George Robert Andrews, a British civil engineer and member of the Sanitary Institute of Great Britain, was engaged in September 1889 by the London agent of the Johannesburg Waterworks, Estate and Exploration Company and arrived in Johannesburg in November 1889. The company had commenced operations in May 1888, and by the time Andrews arrived it was in debt for a substantial amount. However, financial assistance by Barny Barnato saved it from ruin. Five years after his arrival Andrews was not only engineer, but also manager of the company. In a paper on "The rise and progress of the Johannesburg Waterworks, Estate and Exploration Company", read before the South African Association of Engineers and Architects in June 1894, he described the history of water supply in Johannesburg from its beginnings, and his own work in this regard. The paper was followed by a visit to the Johannesburg Waterworks by members of the association. At this time the company could supply over 3800 kl of water per day from five reservoirs with a total capacity of some 140 Ml. The paper was published in the Association's Proceedings (Vol. 1, pp. 119-131), and also in The Star. The eminent engineer Theodore Reunert* commented: "I... must express my surprise at the magnitude of the engineering works which have been undertaken and successfully completed by the author, as well as the efficient state to which he has brought the company. It is a record on which any engineer might look back with pride." Two years later Andrews published an updated version of his paper in pamphlet form under the title A history of the Johannesburg Waterworks Company from its inception to August 1896 (Durban, 1896).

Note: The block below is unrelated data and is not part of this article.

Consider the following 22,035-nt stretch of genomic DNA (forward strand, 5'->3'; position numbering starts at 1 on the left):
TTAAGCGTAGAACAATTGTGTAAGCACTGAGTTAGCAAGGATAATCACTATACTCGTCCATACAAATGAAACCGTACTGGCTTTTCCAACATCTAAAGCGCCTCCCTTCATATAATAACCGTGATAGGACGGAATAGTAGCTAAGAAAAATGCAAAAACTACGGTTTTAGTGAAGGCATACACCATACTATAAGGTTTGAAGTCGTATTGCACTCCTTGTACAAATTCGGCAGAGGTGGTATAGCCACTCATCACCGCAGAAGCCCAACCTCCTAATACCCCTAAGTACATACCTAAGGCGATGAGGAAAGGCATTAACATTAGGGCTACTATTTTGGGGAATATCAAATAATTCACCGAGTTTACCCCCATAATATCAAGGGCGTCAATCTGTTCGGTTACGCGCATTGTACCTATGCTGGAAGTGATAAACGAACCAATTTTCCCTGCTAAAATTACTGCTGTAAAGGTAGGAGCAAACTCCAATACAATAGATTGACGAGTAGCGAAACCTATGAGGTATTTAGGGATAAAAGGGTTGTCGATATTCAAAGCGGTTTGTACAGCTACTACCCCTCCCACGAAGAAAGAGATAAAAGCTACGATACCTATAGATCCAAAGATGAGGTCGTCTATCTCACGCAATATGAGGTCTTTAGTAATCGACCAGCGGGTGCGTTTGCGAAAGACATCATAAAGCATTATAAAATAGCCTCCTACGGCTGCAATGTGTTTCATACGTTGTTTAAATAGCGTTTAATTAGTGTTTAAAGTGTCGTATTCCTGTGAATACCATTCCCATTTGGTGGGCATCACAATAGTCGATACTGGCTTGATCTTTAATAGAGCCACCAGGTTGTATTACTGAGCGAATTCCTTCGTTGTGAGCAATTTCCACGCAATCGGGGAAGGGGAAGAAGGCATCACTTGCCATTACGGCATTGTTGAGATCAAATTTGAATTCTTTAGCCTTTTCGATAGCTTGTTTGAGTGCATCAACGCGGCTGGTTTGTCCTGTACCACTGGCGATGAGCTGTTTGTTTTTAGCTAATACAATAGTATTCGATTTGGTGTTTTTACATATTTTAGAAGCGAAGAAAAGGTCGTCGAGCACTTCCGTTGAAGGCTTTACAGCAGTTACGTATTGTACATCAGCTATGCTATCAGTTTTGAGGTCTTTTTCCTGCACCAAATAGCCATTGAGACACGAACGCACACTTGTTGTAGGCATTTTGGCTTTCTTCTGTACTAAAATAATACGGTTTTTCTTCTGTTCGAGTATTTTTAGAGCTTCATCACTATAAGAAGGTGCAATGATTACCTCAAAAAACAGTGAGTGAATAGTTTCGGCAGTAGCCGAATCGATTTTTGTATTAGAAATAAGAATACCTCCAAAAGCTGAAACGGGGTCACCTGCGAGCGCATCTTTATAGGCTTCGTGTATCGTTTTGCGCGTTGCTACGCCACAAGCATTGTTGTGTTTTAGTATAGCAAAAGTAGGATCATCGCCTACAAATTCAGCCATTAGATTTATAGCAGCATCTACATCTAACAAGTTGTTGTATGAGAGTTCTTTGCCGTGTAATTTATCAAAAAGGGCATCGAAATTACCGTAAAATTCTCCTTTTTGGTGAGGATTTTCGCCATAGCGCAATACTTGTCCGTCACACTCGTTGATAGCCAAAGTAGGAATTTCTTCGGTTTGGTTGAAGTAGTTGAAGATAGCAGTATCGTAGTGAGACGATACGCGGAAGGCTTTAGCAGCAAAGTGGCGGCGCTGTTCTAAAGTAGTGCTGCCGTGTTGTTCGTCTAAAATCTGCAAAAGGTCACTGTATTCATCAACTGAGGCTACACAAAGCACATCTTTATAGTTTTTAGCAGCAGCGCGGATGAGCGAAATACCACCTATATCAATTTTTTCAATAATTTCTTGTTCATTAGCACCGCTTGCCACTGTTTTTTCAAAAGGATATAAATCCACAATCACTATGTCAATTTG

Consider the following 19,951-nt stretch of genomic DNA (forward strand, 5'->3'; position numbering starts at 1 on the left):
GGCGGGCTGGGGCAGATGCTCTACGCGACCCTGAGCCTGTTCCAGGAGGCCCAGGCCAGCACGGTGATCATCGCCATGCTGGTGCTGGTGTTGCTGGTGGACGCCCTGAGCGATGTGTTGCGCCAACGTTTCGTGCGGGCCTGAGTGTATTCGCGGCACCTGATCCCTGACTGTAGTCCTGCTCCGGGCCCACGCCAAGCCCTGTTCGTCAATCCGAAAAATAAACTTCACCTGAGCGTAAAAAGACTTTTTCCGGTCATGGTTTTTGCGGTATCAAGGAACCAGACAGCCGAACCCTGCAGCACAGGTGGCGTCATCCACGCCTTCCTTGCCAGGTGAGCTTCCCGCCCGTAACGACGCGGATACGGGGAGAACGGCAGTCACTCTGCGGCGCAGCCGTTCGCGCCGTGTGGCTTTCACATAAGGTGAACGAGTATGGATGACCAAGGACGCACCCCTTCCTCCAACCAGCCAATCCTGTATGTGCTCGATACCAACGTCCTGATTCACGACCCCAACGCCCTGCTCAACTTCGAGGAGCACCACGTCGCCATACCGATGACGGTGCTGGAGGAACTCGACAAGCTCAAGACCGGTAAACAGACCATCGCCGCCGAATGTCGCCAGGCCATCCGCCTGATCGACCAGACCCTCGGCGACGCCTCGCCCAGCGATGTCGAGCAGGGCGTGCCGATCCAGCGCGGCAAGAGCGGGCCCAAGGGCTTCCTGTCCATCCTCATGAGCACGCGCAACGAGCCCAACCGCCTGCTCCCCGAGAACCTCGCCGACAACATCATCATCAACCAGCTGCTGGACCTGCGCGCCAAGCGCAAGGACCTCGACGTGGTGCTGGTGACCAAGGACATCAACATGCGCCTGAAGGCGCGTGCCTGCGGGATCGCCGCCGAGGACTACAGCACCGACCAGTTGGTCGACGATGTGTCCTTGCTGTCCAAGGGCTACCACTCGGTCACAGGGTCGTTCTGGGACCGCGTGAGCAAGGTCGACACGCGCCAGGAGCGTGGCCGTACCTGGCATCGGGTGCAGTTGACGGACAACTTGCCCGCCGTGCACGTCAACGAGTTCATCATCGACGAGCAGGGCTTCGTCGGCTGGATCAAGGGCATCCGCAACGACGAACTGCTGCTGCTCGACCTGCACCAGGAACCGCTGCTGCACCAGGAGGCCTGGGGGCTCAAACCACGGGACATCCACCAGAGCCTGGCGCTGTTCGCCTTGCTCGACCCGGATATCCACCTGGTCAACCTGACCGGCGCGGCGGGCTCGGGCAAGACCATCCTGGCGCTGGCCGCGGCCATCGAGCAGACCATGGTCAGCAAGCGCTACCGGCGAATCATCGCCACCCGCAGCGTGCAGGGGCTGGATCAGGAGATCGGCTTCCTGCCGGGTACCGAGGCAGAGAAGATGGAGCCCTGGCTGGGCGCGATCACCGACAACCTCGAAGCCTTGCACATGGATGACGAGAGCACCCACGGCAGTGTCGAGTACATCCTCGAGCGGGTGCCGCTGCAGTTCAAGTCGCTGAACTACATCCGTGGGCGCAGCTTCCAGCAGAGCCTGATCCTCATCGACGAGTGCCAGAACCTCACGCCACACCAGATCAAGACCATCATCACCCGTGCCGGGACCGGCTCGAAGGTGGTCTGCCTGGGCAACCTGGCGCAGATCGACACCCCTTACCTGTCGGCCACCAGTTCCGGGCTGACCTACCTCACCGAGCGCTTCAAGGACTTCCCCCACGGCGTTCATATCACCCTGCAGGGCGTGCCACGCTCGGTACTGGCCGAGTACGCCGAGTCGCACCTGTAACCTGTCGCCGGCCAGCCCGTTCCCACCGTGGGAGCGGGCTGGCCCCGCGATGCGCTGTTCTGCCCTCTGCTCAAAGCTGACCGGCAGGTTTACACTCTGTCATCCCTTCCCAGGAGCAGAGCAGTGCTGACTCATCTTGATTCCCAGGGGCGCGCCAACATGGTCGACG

Andrews was a founding member of the South African Association of Engineers and Architects in 1892 and served on its first council. He remained a member of council until 1896, and served as the association's fourth president during 1895/6. He was also a member of the Geological Society of South Africa in 1897, at which time he was still living in Johannesburg. By 1898 he had returned to England and was living in Bournemouth. He died sometime before or in 1908. His son, G. S. Burt Andrews*, also played a significant part in the history of South African engineering.